I rank such characters in an upper circle, and most authors can only probe a half dozen to any significant depth—that is, making them stand out to the reader. To achieve that stature, they must appear multiple times during the course of the book. Here is where the problem comes in. They may represent a fixed entity that serves as an ongoing source of conflict with the protagonist. This is particularly true of adult characters in a realistic drama. Let’s face it: how much do people change past the age of 30?

So what’s the problem? As the novel develops, the arguments and commentary that your protagonist engages in with a character that is static will after a while also become static. They fight about the same basic stuff. The protagonist’s thoughts about the character are the same. How could it be otherwise when that supporting character is fixed in their plot purpose?

To correct that, you need to devise the novel’s structure so that person is also progressing. If the character is a stay-at-home mom, for example, why isn’t she getting on with her life? If the protagonist is old enough to retain the reader’s interest, at least an adolescent, is the mother really happy to be stuck at home while the kids fly the coop? More to the point, how interesting is that character to the reader? If the mother also is on the move—taking a job, for example—then the child has new reasons to argue, new resentments to stew over. That’s all I want: new explosions.

Exercise: Review the manuscript with an eye on only one supporting character. For each active scene they have, or interior monologue about them, write a quick summary of what it’s about. Do you start seeing that later scenes are only an elaboration on what happened earlier? Don’t change the subject of the scene. Change the position of the character so that they are developing too.

“Once you do away with the idea of people as fixed, static entities, then you see that people can change, and there is hope.” —bell hooks

Copyright @ 2021 John Paine. All rights reserved.


Junk Words

When an author is editing a manuscript, the goal is sterling prose, sentence by sentence. Included in that effort is the hope you will find new twists in the ways you tell your story. That desire to be distinctive has drawbacks, however, when you are using a low level of diction, which is found in almost all popular novels. A character’s point of view might have the right cadence, but you’re trying too hard to swing the reader behind you.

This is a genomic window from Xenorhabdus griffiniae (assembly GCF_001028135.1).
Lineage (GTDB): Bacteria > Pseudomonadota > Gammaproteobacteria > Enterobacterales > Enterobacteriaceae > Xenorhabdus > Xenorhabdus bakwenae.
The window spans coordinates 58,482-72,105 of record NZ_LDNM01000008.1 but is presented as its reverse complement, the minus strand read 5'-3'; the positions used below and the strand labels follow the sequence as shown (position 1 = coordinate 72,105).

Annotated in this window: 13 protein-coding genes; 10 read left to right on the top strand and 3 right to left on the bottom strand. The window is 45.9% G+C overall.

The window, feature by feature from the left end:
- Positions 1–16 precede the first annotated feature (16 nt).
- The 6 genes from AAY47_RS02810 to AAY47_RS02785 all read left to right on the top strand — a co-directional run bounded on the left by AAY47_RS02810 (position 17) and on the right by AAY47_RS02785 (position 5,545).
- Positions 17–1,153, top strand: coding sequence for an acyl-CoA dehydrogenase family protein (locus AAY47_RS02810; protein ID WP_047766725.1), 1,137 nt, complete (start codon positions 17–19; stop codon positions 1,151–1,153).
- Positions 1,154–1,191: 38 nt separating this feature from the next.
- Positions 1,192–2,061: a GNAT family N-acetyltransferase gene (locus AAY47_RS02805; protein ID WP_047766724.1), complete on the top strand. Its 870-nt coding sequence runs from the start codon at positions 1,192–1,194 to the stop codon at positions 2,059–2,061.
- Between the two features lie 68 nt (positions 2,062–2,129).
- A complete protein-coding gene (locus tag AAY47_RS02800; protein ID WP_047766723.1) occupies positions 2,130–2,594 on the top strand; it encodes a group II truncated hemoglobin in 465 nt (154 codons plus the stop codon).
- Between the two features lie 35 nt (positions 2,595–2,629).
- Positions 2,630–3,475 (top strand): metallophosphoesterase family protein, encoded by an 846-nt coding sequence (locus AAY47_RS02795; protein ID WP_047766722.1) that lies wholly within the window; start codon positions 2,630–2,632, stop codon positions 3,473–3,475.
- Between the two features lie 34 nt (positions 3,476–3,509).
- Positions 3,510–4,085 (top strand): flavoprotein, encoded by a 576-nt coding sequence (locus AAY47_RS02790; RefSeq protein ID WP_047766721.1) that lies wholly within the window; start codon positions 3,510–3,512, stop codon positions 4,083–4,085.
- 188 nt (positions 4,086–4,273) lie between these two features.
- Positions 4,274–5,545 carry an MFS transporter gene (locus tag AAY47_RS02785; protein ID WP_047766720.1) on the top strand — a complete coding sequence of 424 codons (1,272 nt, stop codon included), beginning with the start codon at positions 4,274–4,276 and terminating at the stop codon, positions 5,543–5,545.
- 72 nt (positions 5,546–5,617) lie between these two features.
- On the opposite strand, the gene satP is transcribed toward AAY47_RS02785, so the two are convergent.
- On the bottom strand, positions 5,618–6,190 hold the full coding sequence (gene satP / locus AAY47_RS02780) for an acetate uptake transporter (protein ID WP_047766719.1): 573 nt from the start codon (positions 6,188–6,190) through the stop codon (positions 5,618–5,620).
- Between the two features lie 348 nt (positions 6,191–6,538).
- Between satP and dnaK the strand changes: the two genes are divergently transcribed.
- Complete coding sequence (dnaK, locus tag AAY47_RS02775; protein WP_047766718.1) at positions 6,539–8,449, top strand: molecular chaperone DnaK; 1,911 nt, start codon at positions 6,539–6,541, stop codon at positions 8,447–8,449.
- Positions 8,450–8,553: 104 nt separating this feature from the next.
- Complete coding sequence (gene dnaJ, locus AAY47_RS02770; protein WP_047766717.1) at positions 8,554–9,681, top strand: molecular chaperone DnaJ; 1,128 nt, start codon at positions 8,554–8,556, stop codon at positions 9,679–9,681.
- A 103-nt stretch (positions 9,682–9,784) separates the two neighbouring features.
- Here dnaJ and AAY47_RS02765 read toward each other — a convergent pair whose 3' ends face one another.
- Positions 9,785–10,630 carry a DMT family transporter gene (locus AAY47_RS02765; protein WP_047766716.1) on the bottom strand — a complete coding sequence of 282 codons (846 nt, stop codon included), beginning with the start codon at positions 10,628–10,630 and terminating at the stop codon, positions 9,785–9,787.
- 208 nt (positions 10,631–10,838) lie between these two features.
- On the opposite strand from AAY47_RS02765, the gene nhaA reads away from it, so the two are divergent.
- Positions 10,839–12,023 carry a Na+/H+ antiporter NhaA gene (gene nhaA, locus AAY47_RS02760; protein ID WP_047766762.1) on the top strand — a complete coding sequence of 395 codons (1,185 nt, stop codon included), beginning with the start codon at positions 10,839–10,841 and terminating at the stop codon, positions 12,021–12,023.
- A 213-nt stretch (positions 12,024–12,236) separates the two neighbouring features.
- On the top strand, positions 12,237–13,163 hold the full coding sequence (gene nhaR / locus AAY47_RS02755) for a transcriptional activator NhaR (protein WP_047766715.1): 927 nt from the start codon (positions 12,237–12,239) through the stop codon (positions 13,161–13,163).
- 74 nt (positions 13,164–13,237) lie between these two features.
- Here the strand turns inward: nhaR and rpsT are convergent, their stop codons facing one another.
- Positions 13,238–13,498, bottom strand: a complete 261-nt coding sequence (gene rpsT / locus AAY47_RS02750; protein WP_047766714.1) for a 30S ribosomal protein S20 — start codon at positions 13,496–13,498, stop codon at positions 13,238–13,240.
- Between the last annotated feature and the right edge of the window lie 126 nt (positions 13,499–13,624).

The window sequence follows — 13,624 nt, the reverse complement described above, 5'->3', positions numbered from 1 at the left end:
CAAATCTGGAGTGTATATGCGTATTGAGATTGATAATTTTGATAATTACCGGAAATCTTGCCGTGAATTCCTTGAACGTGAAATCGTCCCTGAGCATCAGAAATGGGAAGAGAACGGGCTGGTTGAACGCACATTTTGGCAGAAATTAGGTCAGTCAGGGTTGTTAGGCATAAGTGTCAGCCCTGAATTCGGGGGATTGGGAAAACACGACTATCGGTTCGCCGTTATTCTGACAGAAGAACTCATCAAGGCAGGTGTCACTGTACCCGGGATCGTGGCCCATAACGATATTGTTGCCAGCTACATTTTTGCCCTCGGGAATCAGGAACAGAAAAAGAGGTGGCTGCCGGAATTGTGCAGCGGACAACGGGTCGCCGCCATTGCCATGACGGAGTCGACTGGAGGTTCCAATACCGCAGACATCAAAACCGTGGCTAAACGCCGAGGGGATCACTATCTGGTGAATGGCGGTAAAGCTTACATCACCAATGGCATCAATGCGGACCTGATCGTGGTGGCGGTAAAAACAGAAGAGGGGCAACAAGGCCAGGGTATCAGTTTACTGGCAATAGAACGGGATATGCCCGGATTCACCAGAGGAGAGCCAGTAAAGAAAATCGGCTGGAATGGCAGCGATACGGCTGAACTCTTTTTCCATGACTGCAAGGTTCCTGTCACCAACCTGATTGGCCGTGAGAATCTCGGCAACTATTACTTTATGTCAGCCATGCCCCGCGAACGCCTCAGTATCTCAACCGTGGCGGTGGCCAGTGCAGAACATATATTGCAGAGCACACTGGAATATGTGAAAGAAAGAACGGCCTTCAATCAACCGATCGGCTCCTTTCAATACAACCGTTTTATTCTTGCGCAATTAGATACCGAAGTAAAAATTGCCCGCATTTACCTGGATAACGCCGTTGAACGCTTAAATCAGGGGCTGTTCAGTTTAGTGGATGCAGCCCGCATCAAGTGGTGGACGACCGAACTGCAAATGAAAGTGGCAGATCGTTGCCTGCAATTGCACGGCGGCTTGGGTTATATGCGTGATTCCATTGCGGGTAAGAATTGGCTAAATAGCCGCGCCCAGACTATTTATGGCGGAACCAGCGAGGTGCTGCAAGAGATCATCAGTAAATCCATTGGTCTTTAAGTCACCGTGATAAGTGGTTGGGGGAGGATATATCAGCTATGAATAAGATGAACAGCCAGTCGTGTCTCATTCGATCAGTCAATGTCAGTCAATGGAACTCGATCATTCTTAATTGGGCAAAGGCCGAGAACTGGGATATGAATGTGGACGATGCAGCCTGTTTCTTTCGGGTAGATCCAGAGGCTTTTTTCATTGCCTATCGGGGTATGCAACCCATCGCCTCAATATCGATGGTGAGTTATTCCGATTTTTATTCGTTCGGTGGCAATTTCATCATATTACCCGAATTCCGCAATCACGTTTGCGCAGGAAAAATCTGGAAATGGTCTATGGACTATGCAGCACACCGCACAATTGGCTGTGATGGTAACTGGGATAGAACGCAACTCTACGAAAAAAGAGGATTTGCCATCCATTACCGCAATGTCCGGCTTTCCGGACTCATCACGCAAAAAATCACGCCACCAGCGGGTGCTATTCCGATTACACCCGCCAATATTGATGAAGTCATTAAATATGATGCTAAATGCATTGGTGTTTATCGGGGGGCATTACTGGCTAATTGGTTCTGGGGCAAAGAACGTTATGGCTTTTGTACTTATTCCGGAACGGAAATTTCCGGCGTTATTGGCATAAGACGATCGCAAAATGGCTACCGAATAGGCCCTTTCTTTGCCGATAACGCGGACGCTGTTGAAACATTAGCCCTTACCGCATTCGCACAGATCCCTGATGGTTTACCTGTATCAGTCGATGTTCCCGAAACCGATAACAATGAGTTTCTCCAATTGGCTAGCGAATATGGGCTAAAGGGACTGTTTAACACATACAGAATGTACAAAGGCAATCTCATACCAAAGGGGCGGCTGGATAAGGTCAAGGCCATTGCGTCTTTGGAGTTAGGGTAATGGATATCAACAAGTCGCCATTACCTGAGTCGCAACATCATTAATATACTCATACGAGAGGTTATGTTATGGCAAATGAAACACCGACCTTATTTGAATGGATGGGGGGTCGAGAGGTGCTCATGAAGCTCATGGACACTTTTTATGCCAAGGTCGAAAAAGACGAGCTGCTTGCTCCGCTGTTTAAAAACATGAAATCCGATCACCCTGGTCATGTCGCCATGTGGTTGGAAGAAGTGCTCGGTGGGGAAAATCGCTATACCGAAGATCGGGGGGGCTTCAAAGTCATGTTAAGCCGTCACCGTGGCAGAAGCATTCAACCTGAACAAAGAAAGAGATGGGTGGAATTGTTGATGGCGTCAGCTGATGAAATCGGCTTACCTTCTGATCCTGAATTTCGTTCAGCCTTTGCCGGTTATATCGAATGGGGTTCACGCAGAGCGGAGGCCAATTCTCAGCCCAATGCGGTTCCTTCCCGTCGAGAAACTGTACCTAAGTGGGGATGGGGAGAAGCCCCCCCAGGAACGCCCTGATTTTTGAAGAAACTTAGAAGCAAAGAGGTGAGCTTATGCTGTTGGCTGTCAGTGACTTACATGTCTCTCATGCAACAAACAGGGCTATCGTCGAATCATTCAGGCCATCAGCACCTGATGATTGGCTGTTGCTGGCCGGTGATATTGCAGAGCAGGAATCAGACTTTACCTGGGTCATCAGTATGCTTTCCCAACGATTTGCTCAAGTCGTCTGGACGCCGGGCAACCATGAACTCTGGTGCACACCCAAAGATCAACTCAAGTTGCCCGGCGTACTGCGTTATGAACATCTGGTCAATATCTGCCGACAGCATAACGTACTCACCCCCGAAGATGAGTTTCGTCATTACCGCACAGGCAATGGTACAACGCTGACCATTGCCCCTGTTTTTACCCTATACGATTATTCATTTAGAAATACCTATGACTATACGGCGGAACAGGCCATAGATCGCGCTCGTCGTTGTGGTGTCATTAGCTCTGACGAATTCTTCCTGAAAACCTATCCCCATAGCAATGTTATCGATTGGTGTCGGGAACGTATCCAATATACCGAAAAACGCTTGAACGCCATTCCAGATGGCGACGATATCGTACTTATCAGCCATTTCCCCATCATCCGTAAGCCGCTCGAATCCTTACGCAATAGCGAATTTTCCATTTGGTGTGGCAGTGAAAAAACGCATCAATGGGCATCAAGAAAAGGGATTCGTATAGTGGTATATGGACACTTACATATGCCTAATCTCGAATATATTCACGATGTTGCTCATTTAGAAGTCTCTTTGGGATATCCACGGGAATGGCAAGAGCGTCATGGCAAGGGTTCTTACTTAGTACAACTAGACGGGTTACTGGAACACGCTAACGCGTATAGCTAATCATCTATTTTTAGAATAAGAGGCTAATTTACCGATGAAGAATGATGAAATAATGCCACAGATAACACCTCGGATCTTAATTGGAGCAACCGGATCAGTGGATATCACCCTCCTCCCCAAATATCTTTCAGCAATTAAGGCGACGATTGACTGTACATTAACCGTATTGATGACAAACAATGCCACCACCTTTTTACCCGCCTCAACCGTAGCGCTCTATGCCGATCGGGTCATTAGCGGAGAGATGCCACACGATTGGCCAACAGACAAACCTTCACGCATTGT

The most common error I correct during a line edit is repetition. This occurs over the course of any novel, of course, but what I find surprising is how often a word is repeated in the same paragraph or even the same sentence. For example: “He noticed the slim fingers that poked out of the fingerless black gloves.” The difficulty here is plain: they are a certain type of gloves that fingers stick out of. You have to follow a strict rule not to repeat any words. Adhering to that means you have to find an alternative, and in this case one answer is: “ . . . black workout gloves.” 

Part of establishing an idiomatic voice is using expressions that readers immediately grasp, and so often that means using clichés. While these do have a place in dialogue, when a speaker may well want to bring the listener into accord, I am harder on their use in prose. Take this example: “Getting dragged across hot coals seemed more appealing than going home.” The cliché reduces the character to anyone. Anyone could be dragged across hot coals, because the idea is so common. Why not pick out an expression that accurately describes your character? In this case, let’s say the character is a teenager. So maybe it is: “Spending days writing code seemed more . . .”

This process of using the lowest common denominator also can lead to clichés employed in mixed metaphors. Let’s consider: “She had grabbed too many rungs up the career ladder to put up with his Tarzan act.” As far as I know, Tarzan does not use a ladder; he swings on vines. The author is trying too hard, seizing a worthy idea—women should be treated equally in the workplace—and trivializing it by pairing it with an easy grab. 

Easy tarnishes crisp prose. You have to be ruthless with yourself, even if it means stopping to close your eyes and think through what might be a fresh substitute for a common expression. Yes, it will take you extra hours, but really, what is your hurry? Unless you’re rushing to fulfill a contract on your mega-book deal, the first judge you should be trying to please is: yourself.